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The only son

With semen stains on the black house shirt he walks around the house, curiously wondering what mother father think. He wonders if they notice, they wonder if he knows what to them is obvious. Thus he lives, 35-years old, with his progeny on his shirt. He hasn’t been near a womb since the day he was born despite mother father’s best efforts. He perhaps never will be. Mother father pity him and long ago lost the words that might reach him. They let him be, and he lets them be, except that they can never just be as long as he is. Evaporated are their dreams of grandchildren, of seeing their offspring settled (let alone thriving). The bar of expectations gets lower on every New Year’s; they’re down to the 4′ 4″ mark on the wall where they tracked his height when he was still growing. He didn’t grow to be too tall, literally and figuratively. They consider him a failure, and themselves a bigger failure for first raising him this way and then having the nerve to call their own son a failure. They didn’t raise any others that could offset the disappointment.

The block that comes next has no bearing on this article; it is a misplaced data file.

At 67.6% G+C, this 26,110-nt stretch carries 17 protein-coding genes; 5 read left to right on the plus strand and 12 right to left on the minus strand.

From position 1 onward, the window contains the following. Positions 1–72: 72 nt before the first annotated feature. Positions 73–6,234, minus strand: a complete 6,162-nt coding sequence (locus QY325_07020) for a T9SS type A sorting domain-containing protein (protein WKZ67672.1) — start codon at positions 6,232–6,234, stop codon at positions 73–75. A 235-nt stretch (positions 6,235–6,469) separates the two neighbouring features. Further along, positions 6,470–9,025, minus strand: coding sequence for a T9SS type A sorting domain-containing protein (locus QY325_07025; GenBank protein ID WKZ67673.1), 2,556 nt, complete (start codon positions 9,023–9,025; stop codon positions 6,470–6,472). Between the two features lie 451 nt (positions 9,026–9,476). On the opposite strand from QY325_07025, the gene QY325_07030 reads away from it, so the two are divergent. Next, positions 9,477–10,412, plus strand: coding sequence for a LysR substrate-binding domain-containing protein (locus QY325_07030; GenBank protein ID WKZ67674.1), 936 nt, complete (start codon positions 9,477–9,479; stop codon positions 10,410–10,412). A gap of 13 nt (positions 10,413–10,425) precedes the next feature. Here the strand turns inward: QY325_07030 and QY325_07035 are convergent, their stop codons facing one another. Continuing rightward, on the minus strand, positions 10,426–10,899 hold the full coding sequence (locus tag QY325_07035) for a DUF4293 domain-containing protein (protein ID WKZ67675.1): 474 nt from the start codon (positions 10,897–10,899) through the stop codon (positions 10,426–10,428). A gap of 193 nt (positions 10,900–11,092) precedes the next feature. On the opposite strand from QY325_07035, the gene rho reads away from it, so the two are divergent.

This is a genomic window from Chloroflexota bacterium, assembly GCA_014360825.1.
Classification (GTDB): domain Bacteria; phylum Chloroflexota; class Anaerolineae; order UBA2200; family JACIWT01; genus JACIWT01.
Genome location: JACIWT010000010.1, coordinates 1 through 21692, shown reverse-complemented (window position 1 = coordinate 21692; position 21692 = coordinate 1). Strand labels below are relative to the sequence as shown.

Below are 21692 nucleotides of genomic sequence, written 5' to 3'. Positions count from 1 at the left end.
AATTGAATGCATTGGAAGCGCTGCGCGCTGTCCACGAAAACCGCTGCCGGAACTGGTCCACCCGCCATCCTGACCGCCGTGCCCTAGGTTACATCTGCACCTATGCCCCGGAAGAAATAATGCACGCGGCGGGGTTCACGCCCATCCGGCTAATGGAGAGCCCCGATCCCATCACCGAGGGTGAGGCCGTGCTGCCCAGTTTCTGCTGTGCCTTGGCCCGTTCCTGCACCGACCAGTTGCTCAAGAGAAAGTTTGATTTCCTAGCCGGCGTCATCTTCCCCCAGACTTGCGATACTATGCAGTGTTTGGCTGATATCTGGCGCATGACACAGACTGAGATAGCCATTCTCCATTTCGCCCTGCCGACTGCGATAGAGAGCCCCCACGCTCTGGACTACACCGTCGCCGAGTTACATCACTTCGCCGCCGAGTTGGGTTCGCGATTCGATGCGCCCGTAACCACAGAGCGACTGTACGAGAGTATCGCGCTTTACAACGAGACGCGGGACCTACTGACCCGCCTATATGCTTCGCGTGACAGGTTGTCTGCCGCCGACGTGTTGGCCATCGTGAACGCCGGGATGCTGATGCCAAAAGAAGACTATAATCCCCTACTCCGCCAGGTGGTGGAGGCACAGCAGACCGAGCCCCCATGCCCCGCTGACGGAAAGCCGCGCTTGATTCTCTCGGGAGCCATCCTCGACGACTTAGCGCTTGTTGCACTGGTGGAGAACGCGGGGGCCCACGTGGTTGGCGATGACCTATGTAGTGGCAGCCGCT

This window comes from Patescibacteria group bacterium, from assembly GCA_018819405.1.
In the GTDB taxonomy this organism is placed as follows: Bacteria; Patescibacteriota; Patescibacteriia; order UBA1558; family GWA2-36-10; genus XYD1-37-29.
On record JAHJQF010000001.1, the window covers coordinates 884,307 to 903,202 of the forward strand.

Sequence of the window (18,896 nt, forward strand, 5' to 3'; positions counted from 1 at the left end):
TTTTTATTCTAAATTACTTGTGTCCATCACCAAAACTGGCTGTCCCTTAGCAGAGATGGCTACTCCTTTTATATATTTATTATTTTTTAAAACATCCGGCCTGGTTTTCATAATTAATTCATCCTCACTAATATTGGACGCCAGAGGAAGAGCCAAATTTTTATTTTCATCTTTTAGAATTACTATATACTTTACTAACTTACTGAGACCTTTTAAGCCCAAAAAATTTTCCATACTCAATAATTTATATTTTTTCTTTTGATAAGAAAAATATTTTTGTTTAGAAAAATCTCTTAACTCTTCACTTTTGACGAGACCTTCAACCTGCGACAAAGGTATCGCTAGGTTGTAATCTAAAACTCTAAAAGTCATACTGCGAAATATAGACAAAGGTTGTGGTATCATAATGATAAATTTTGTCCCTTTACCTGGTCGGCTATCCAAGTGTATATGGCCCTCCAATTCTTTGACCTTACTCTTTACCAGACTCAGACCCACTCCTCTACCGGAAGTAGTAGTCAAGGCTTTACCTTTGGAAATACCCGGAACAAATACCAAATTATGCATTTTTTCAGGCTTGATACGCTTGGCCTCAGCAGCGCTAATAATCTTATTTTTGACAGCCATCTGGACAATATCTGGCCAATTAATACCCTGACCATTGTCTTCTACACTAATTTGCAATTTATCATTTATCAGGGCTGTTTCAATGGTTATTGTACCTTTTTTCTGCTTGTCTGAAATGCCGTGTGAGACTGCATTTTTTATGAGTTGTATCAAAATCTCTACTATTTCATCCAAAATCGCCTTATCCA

He chats online. Online he’s masterful and deftly suave. He takes a job to show them his industry and then leaves at the slightest excuse. He knows what they think of him and he forgives them with a weightless heart. So lightly does he take their assessment that he doesn’t hesitate walking around in a shirt stained with semen. The reality is they could kick him out of their house at any moment, but it’s about as real as the sun not rising tomorrow. He knows he depends on them but he doesn’t act as their servant or even show gratitude. He feels they owe him. They ruined his childhood by splurging, by always being there, by giving him everything he ever wanted so that he never really got to know what he really wanted.

He wonders what’ll happen to him. They wonder also. They sit at dinner, both parties wondering what the other’s thinking. He still occasionally makes demands from his mother to make a favorite dish. It’s gone like this already for so many years, why not another day? Where’s the work of Darwin’s evolutionary theory in this little world of three? (Who’s fit to survive and who’s best forgotten?) Mother father count the days to their demise so they may be relieved of the sadness of seeing their son like this; he counts down the days to their end so he may live as a free man for the very first time.

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